“What they’re doing for restaurants in Austin is so important for the direction this city has taken with the culinary scene,” says Weiss. “It’s exactly like what restauranteurs like Danny Meyer have done in other great dining cities, and it’s vital that we have people like Larry looking out for how Austin evolves. Having Jeffrey’s as their fine dining component is a thrill for us."
“Jeffrey’s has been an Austin [fine dining] institution for my entire life, but it’s also been a comfortable neighborhood meeting place. We didn’t want to see that go. It’s been a very delicate project to take on, but we’ve worked closely with [the original founders] to try to maintain its spirit.” - New Owner Larry McGuire
“Jeffrey’s has been an Austin institution for my entire life,” says McGuire, whose Fresa’s Chicken opens this week and whose entrepreneurial mind is already stoking the flame for a couple of other ideas that we’ll see come to fruition before the end of the year. “But it’s also been a comfortable neighborhood meeting place. We didn’t want to see that go. It’s been a very delicate project to take on, but we’ve worked closely with Ron, Peggy and Jeff to try to maintain its spirit.”
And while there’s certainly a twinge of sadness among the original Jeffrey’s crew, for Weinberger and Ron and Peggy, it’s been nothing but a good ride.
“When we opened with one room, 12 tables and a blackboard menu, our daughter was a few weeks old,” says Peggy. “She now has a family of her own, and we all celebrated our three-year-old grandson's birthday in the Jeffrey's private dining room last month. Our son offices around the corner from the restaurant with Ron and remembers walking to Jeffrey's after school, to have the cooks prepare his afternoon snack.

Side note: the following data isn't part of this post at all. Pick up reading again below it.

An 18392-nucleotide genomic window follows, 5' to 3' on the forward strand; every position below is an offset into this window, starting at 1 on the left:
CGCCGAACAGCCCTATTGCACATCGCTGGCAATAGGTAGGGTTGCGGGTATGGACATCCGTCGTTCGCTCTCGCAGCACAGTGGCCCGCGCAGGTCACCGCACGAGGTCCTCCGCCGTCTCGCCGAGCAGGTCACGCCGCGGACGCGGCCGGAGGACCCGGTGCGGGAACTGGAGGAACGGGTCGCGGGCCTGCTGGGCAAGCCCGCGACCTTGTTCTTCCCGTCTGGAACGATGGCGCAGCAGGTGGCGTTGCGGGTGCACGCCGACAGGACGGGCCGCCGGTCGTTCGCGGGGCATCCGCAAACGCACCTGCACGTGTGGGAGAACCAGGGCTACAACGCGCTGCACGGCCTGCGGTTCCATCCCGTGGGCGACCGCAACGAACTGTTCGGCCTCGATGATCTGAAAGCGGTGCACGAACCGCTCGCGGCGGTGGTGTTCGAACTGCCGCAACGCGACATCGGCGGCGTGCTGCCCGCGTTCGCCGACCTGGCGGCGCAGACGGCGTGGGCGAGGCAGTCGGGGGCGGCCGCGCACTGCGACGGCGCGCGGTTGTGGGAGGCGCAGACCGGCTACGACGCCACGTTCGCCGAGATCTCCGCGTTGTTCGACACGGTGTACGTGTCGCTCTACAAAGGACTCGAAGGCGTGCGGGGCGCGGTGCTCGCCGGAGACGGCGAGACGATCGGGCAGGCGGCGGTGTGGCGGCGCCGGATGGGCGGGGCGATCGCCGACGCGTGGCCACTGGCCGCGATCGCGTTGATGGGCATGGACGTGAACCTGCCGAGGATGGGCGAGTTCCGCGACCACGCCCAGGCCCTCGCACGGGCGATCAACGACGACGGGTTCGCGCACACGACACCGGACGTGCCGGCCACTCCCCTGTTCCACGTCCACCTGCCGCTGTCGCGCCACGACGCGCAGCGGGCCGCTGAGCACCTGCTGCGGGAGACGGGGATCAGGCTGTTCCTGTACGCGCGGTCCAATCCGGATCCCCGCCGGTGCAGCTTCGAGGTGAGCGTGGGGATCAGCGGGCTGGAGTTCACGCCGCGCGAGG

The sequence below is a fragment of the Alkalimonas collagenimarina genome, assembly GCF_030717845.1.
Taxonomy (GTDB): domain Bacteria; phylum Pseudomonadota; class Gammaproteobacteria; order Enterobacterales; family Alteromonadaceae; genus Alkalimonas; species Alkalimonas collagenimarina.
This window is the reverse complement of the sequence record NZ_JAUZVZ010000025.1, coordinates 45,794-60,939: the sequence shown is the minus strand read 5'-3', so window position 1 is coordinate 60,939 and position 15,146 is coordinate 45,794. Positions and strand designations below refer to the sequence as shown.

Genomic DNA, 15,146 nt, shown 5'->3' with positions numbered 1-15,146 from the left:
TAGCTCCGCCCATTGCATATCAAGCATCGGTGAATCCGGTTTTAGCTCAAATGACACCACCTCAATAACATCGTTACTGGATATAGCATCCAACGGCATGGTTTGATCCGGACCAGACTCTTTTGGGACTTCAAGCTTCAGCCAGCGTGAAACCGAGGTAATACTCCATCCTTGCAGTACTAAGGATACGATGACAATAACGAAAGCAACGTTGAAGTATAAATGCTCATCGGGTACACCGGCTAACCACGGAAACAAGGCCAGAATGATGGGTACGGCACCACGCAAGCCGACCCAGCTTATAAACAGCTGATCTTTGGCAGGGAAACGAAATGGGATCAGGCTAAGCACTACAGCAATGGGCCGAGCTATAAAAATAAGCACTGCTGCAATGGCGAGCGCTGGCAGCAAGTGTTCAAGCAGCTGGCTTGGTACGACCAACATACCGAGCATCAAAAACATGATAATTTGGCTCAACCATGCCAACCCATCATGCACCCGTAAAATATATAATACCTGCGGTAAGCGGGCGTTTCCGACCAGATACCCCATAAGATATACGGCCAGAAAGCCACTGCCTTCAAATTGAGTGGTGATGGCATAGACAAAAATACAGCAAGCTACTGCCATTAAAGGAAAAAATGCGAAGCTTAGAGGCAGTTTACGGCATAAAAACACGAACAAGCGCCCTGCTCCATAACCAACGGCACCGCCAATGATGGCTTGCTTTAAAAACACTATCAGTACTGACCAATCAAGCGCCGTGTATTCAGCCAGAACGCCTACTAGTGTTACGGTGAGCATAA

“It’s been such a wonderful gift to have Jeffrey’s part of our lives for so long. We’ve had countless celebrations, good conversations, great food and wine, late nights, floods, fires, you name it — it’s all embedded in us. We have had seven governors in Texas since we opened and all have dined at Jeffrey’s as well as countless national restauranteurs, chefs and celebrities.”
The final farewell party among the whole cast of restaurant staff was festive and merry with many memories and stories shared among longtime friends throughout the evening. But we’ll let them tell you in their own words:
Emil Vogely, Jeffrey’s first chef
I was the original Chef at Jeffrey’s from opening to about 1980. This was a really exciting time in Austin for restaurants and the real formative years for Jeffrey’s. We went from small bistro to being named one of the top 10 restaurants in Texas by Texas Monthly. Business jumped from 60 covers a night to 160 covers in the span of two days.
There are a lot of stories to share about Jeffrey’s. From Needless to say this is only the tip of the iceberg, from “Coon-ass Gumbo” cook-offs to smoking pot in front of Lady Bird Johnson’s Secret Service detail, we share a lot of great memories. This one is only the tip of the iceberg:
At one point, to give me a night off, we started having guest chefs on Sunday nights. One of these nights we had Martha Shulman, who was a local vegetarian chef with a popular Austin supper club that was usually hosted in her home. (Hosting this at a restaurant was something new for her.) They started their prep at about ten in the morning, and around four o’clock that afternoon Jeff(rey) called me up and asked if I could come by the restaurant. He sounded a little nervous. When I arrived I found about 15 helpers in the kitchen and every pot and pan either dirty or full of something. It was a disaster. I tried to help as best I could, but it was chaos.
When we were about fifteen minutes from opening, the kitchen looked even worse then it did at four o’clock. More people, more dirty pots, chaos squared. Jeff and I were standing there helpless and a look of regret came over his face. Just then Martha came up to us and while we were expecting some encouraging words from her about how it was all going to be alright, she uttered a phrase that became our “catch phrase” for being totally “in the weeds.” She looked at us, smiled, and said “I’ll be right back, I’m going to go home now and change clothes.”